SMEs 'struggling to access finance'

Congleton Guardian: The MPs said the Business Department had not done enough to raise awareness among small and medium sized enterprises of the financing options available The MPs said the Business Department had not done enough to raise awareness among small and medium sized enterprises of the financing options available

Smaller firms are struggling to access finance despite Government attempts to encourage lending, ministers have been told.

A report by a committee of MPs said the Treasury and the Business Department had not done enough to raise awareness among small and medium sized enterprises (SMEs) of the financing options available to them.

The departments cannot demonstrate the success of schemes, even though almost £3 billion of financial support will be given from 2011/12 to 2014/15, said the Public Accounts Committee.

Margaret Hodge, who chairs the committee, said: " Small and medium-sized enterprises have a vital role to play in driving the UK's economic recovery, but despite Government attempts to encourage lending to SMEs many still struggle to access the finance they need.

"At the time of our hearing overall lending to SMEs was down. Net lending by banks participating in the Funding for Lending scheme has declined by £2.3 billion since the scheme was launched, and the number and value of loans backed by the Enterprise Finance Guarantee fell each year between 2010 and 2013.

"Departments manage their various schemes not as a coherent programme but simply as a series of ad hoc initiatives.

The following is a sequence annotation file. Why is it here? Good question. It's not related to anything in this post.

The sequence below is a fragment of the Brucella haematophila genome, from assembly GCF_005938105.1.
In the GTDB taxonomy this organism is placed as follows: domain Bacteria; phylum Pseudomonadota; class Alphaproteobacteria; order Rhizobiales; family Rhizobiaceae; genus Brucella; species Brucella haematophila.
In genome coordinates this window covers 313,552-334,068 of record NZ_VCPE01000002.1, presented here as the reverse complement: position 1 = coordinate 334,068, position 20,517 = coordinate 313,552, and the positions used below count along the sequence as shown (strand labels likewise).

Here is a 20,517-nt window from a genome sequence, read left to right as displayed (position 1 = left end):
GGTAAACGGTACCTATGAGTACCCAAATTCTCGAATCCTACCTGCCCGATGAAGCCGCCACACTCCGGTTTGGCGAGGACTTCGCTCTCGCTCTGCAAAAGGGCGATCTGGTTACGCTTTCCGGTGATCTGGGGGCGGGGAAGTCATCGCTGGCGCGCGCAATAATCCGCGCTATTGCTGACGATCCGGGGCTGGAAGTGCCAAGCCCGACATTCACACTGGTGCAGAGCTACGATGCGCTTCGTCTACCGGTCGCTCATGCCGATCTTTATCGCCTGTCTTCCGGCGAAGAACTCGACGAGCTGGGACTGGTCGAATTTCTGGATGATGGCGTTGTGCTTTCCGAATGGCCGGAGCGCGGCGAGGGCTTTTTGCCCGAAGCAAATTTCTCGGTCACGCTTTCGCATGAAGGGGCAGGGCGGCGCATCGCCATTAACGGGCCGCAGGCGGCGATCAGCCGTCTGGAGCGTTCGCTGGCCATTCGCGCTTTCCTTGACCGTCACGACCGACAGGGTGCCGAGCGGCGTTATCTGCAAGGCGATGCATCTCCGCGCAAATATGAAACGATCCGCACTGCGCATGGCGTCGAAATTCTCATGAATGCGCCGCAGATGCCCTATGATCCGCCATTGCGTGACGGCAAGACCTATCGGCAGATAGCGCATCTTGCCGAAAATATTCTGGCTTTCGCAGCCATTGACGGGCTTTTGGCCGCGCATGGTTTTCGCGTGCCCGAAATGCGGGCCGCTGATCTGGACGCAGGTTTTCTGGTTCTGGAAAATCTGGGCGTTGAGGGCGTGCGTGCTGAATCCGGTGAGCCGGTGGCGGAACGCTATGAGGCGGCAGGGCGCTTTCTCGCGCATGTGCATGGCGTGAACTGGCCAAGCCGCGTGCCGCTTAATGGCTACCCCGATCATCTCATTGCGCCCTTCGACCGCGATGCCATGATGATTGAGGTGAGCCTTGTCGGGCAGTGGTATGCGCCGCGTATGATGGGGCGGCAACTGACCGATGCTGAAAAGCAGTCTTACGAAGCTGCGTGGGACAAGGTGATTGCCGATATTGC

"There is no common understanding about which parts of the SME sector are generating the most growth and where government support would do most good. Departments were therefore unable to demonstrate that they are achieving best value for taxpayers' money."

The MPs recommended that the establishment of the British Business Bank should be used to manage schemes as a coherent programme.

John Allan, chairman of the Federation of Small Businesses, said: "Recent FSB research shows hundreds of schemes available to support small and medium-sized businesses, but no clear mechanism for evaluation, co-ordination or communication either at the national or local level.

"At the central Government level the FSB agrees the British Business Bank should be the mechanism to simplify existing Government lending schemes and believes it should also provide information about alternative lending to small firms.

"The Business Department needs to clarify what the success measures are for existing schemes as well as for new schemes that are introduced."

A Government spokesperson said: "The PAC's assessment does not reflect the reality, which is that credit conditions for SMEs are improving, new lending is being provided and small businesses are being offered cheaper loans rates.

"But we want to do more which is why the British Business Bank will be fully operational later this year.

"We expect the Bank to unlock up to £10 billion of funding for firms over the next five years."

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